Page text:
The petitioners in this case contended that when the Parliament passed the Andhra Pradesh Reorganisation Act, 2014 dividing Andhra Pradesh into two states – Telangana state and the residuary state of Andhra Pradesh, it had made it clear under Section 5 that on and from the appointed day, Hyderabad in the existing state of Andhra Pradesh shall be the common capital of the state of Telangana and the state of Andhra Pradesh for such period not exceeding ten years, and after the expiry of the ten years, Hyderabad shall be the capital of Telangana and there shall be a new capital for Andhra Pradesh.
At the same time, Section 6 of the Andhra Pradesh Reorganisation Act permits the Union Government to constitute an expert committee to study various alternatives regarding the new capital for the successor state of Andhra Pradesh and make appropriate recommendations in a period not exceeding six months from the date of enactment of the Reorganisation Act.
Article 4 of the Constitution did not specify what are the subjects included in “supplemental, incidental or consequential provisions”. Therefore, the Constitution is silent on certain aspects, and in fact the Constitution does not deal with the capital of the states, except the Capital of India. Thus, the Constitution is silent with regard to the power of the Parliament or a state to fix its capital on bifurcation/separation. Therefore, such non-disclosure of subjects covered by “supplemental, incidental or consequential provisions” employed in Article 4 can be described as “constitutional silence‟, the High Court held.
In such cases, the Court’s duty is to interpret Constitutional provisions to achieve the real objective of constitutional provisions by applying various methods of interpretation. The bench observed: “Achieving an idealistic perfection tends to make constitutions rigid. There will always remain some areas which are either deliberately left unaddressed or inadvertently left so. These gaps in the constitution are called constitutional silence. Constitutions are evolutionary and thus silence therein is inevitable. Thus in simple words, silences can be said to be interpreting what was omitted when a constitution was enacted, but it was not what the framers would have rejected. Silences in Constitutions have been termed by many experts as “gaps and abeyances”. It is a method of adjudication.”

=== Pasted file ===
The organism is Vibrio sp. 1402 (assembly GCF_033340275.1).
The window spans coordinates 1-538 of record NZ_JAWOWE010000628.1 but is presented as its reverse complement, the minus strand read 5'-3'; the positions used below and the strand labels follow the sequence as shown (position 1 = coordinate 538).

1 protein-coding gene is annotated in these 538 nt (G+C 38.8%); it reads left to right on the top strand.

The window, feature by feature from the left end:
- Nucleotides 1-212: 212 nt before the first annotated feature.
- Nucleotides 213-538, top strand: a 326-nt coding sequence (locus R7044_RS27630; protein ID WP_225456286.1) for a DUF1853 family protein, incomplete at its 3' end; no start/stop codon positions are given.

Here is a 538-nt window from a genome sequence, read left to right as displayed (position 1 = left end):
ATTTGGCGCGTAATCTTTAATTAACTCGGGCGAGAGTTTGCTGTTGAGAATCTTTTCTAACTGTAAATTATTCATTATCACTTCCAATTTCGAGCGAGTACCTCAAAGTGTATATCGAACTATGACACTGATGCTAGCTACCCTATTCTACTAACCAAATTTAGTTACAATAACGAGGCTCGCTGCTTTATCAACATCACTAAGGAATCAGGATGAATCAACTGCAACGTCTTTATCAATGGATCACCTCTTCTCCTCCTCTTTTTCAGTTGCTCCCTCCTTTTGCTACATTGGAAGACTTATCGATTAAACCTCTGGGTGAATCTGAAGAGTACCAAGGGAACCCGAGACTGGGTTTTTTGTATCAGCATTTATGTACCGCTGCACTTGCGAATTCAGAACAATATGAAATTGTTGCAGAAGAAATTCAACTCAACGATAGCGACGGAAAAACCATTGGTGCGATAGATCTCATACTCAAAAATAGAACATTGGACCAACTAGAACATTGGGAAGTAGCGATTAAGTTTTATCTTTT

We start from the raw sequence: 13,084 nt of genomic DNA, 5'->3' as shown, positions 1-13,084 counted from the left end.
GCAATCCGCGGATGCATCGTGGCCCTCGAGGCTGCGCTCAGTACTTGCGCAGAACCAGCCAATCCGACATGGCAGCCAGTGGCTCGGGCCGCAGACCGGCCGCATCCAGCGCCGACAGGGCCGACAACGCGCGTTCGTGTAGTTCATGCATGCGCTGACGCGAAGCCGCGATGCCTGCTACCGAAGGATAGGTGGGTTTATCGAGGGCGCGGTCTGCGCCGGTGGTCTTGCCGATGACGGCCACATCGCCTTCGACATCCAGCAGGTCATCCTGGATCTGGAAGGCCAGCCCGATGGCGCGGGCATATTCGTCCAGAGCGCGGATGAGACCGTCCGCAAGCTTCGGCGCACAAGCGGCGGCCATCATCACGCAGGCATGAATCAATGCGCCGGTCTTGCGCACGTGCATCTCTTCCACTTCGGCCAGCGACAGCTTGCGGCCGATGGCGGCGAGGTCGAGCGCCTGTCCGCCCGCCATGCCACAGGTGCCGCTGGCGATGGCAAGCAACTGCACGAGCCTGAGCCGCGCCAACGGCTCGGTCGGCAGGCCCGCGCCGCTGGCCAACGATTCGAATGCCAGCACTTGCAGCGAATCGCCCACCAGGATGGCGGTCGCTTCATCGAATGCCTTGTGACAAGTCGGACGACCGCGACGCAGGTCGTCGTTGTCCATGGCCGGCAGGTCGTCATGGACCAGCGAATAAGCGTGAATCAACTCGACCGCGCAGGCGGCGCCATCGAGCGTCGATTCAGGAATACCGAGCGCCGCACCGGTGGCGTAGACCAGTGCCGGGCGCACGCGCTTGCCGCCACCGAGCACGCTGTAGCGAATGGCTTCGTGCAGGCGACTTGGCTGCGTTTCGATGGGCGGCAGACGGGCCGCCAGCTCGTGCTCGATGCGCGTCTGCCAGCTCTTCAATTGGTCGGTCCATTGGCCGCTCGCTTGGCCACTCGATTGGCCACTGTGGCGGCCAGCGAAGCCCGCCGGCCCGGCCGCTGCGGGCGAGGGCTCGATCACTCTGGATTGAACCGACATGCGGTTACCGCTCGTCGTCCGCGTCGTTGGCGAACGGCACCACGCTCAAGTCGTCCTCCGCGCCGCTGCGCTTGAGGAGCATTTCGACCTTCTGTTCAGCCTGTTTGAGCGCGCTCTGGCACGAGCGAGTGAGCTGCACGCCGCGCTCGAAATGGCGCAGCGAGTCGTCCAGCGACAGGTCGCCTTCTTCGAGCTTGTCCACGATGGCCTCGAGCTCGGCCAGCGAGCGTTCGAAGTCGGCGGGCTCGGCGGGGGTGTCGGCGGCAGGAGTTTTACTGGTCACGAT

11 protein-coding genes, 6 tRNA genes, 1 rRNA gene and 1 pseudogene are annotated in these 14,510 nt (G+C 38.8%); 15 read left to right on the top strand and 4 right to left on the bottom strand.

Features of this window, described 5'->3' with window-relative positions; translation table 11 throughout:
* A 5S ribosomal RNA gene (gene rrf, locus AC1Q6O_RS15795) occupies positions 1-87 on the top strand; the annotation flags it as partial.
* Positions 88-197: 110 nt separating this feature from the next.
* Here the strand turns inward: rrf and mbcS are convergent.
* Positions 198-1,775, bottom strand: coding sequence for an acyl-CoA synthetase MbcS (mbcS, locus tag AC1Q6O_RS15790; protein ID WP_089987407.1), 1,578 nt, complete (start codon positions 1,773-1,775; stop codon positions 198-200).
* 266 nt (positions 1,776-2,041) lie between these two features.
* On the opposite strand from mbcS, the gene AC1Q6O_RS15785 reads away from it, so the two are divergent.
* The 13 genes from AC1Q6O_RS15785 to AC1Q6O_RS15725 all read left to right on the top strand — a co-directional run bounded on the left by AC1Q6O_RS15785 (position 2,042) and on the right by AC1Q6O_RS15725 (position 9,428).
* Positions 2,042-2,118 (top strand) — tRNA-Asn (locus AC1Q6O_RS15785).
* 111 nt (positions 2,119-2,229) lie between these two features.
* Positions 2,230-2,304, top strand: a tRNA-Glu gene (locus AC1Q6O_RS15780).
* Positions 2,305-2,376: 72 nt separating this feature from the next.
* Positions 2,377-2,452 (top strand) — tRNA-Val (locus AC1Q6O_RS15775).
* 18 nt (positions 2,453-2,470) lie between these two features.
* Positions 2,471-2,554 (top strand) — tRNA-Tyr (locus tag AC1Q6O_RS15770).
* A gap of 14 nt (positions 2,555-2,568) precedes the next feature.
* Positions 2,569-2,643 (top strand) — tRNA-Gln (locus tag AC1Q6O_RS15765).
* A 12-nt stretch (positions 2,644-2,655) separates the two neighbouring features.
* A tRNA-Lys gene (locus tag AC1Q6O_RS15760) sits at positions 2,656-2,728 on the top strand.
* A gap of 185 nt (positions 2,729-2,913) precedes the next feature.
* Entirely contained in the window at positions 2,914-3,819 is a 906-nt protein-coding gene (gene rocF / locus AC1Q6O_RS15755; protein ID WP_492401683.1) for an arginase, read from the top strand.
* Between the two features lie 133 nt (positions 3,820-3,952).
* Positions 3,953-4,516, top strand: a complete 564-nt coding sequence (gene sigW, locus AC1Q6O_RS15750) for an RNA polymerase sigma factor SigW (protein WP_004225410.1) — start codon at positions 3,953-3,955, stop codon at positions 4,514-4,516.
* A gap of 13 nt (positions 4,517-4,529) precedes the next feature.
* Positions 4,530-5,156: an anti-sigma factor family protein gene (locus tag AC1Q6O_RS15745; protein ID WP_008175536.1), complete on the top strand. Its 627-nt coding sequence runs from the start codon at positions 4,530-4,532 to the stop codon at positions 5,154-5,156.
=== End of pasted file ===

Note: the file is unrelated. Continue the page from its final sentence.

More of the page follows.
The bench added that Constitutional silences are bound to occur, even if constitutions are regarded as exhaustive, like the Indian Constitution. “Silences and abeyances enable pragmatism, ensure inclusiveness for future ideas and ensure deliberations. Judiciary plays a crucial role in interpreting Silences in the constitution since it is the final interpreter of constitutional provisions. It is the role of courts primarily the Supreme court of India to fill the gaps and abeyances through its interpretation. However, at the same time, it has to ensure that it does not result in judicial legislation”, the bench added.
The Supreme Court has used the doctrine of constitutional silence to expand the ambit of rights and to make democracy substantive. It has kept in mind the constitutional morality while dealing with silence. However, courts must keep in mind that interpreting silence must be done from an objective sense and should not be based on the subjective satisfaction or subjective understanding of the judge, the Supreme Court emphasised.
In view of the language employed in Article 4 of the Constitution of India employing the words “supplemental, incidental or consequential provisions”, the setting up of legislature, executive and judiciary of the state is within the powers of Parliament, and the state legislature is incompetent to enact any law for setting up those three wings, the bench made it clear.
While Article 4 is not clear what is to be included in “supplemental, incidental or consequential provisions”, but the Supreme Court in Mangal Singh vs. Union of India (1966) clarified it; even otherwise, it is the duty of the Court to interpret such provision, either by applying general principles of interpretation or any other modes of interpretation like “doctrine of progressive interpretation” or “doctrine of living tree”, the bench explained.
The court ordered that the developed plots be handed over to the petitioners within three months, and asked the authorities to pay Rs 50,000 to each petitioner.
Click here to read the Andhra Pradesh High Court’s judgment.